Journalists are pulled in many different directions, and they have a significant responsibility to cover breaking news, often under tight deadlines. These days, most journalists across the U.S. cover five beats (areas of focus) or more and report on at least ten stories per week. A partnership between journalists and PR professionals can be valuable.
According to new data from Cision, 18 percent of journalists consider their relationships with PR professionals more valuable than last year. PR practitioners understand the tight deadlines and will move fast while providing data, expert sources, and coordination. PR experts keep track of reporters, their beats, news cycles, editorial calendars, and coverage areas to provide timely pitches. The fact that these two professions have a symbiotic relationship is easy to understand. However, these two professions also contend with miscommunication, lack of quality pitches, and unprepared sources, which can break a story, especially in the hospitality industry where items like employment regulations, infection outbreaks, audits, and supply chain issues are dynamic and challenging.
Here are some things PR professionals should do to position restaurant owners and operators in the news and assist the media.
Develop Relationships with Journalists
The average journalist is pitched over 100 times a week. This inundation means they quickly scan pitches that fit their target audience. Those that do not align with the journalists' specific audience are quickly ruled out and sometimes permanently. Seasoned PR practitioners have the right relationships with the media and know how to provide value. Conducting systematic research on the journalist's publication history, the trends they cover, and their slants is crucial for tailoring media pitches to grab their attention. PR experts spend time carefully curating where to pitch a story.
Meet Tight Deadlines
Journalists often work within tight deadlines, and PR professionals know how to work fast to line up news with well-prepared sources. The source must be available for the journalist within a specified window or risk losing the story entirely and possibly tarnishing the relationship with the journalist. Wasted time is wasted money in the news industry, and PR practitioners help prevent scheduling conflicts and provide clear, concise communication to keep news cycles on time.
Provide Quality Data and Sources
Journalists want content from PR professionals. According to Cision's research data, journalists want content such as press releases (76 percent), original research reports supported by data (63 percent), and company/brand events with attendance opportunities (49 percent). With so much content generated daily, PR pros help get journalists what they need.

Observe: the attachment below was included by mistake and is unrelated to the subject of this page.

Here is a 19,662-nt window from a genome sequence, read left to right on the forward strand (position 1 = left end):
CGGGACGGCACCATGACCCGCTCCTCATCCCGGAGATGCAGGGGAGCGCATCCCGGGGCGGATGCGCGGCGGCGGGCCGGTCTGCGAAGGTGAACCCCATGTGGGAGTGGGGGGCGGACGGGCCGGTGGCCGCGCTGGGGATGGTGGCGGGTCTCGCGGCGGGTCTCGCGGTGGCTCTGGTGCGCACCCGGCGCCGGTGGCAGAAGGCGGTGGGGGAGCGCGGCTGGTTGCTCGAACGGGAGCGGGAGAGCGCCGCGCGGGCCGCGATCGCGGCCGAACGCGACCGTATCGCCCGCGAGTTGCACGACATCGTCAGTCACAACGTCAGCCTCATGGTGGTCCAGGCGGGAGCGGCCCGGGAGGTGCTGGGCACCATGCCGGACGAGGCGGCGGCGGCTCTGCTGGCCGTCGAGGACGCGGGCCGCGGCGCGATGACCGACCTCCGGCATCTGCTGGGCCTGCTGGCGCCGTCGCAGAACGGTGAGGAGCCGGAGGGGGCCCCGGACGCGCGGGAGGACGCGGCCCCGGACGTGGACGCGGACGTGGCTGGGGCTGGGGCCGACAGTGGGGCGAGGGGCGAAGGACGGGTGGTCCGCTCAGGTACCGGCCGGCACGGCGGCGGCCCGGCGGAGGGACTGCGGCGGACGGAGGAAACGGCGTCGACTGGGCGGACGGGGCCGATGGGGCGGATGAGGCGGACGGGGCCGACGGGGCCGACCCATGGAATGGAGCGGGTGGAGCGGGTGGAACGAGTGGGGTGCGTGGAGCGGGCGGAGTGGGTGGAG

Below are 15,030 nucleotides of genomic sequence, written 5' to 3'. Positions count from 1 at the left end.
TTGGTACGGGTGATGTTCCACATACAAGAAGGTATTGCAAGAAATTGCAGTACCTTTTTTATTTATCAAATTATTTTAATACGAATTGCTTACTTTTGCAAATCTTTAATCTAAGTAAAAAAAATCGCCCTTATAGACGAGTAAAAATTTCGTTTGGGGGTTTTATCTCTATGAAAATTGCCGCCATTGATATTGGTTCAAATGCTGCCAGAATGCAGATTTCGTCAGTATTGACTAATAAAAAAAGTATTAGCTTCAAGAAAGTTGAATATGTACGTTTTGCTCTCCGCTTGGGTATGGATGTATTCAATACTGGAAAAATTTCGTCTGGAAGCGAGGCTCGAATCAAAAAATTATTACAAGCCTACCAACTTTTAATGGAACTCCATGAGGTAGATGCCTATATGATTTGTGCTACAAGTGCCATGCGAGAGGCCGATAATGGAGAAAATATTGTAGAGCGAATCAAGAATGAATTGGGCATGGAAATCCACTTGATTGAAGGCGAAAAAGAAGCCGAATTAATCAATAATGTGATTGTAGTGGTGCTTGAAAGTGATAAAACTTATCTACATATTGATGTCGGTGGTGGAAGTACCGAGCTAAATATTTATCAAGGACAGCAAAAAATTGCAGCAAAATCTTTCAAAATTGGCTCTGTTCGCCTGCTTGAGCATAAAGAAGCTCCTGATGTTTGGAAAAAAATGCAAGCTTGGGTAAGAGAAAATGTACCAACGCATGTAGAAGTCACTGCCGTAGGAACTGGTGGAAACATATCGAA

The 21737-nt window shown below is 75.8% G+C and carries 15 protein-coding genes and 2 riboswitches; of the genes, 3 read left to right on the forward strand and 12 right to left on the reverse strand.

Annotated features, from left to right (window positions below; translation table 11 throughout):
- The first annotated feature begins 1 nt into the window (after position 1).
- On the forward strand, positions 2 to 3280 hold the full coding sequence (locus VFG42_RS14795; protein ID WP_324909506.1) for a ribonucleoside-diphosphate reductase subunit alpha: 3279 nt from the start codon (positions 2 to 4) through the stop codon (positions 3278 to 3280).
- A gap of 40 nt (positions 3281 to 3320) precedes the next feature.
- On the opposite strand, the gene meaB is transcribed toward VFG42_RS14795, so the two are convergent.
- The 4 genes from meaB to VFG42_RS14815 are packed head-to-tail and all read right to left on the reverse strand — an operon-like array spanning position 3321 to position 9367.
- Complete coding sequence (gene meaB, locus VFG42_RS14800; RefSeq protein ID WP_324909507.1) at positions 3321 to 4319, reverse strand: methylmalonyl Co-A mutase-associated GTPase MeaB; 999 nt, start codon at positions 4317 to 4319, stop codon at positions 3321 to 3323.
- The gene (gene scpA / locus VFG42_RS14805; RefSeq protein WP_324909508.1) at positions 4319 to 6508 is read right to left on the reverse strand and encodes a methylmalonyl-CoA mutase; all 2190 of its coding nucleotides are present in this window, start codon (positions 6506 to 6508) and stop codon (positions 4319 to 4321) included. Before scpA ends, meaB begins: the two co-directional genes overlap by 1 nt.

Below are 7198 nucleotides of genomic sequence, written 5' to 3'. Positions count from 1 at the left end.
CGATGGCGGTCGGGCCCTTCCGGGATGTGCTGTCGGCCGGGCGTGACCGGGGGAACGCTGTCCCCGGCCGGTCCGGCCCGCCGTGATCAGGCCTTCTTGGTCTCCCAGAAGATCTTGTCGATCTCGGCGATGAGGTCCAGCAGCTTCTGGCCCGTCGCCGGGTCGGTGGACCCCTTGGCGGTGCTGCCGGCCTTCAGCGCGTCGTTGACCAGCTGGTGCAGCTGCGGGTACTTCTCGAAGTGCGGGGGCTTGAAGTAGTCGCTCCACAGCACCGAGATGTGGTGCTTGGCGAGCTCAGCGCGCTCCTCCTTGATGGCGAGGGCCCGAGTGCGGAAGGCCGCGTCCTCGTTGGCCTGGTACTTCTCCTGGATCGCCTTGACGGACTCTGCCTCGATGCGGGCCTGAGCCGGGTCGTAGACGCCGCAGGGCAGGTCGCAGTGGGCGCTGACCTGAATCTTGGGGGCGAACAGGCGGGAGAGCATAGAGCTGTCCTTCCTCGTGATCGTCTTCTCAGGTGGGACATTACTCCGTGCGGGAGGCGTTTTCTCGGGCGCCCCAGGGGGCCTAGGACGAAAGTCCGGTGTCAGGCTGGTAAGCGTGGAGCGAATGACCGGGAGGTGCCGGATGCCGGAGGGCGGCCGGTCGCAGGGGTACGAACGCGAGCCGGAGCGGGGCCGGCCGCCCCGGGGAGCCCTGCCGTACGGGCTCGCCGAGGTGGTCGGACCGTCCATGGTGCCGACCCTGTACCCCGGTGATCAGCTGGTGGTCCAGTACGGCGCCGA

Engage in Media Training
Much like preparing for a presentation, a new menu, or a restaurant's grand opening, preparation is critical. Qualified PR pros will spend time in the research phase and offer information about the reporter, their area of focus, general readership, potential questions, and more. When someone is prepared, it shows, and the media will remember them for the next interview!
Follow the Quality vs. Quantity Model
Those who are unsuccessful in the PR industry follow the quantity-not-quality model. Journalists' emails are flooded with pitches, and when they constantly see a company or individual pop up in their inbox with irrelevant pitches, those folks are permanently blocked, and the relationship is ruined. The statistics from Cision speak for themselves: 48 percent of journalists will block you permanently if you send info that consistently has no value to them. When it comes to following up, 55 percent of journalists are okay with one follow-up, 14 percent are content with two, and 31 percent do not want follow-ups whatsoever. Patience is paramount as the right pitch will draw in the proper journalist.
The cooperation between journalists and PR practitioners can do wonders for promoting and growing your hospitality business. But alignment with the right PR agency is paramount. Look for a firm that has carefully cultivated relationships through thorough research, respect, and quality pitches.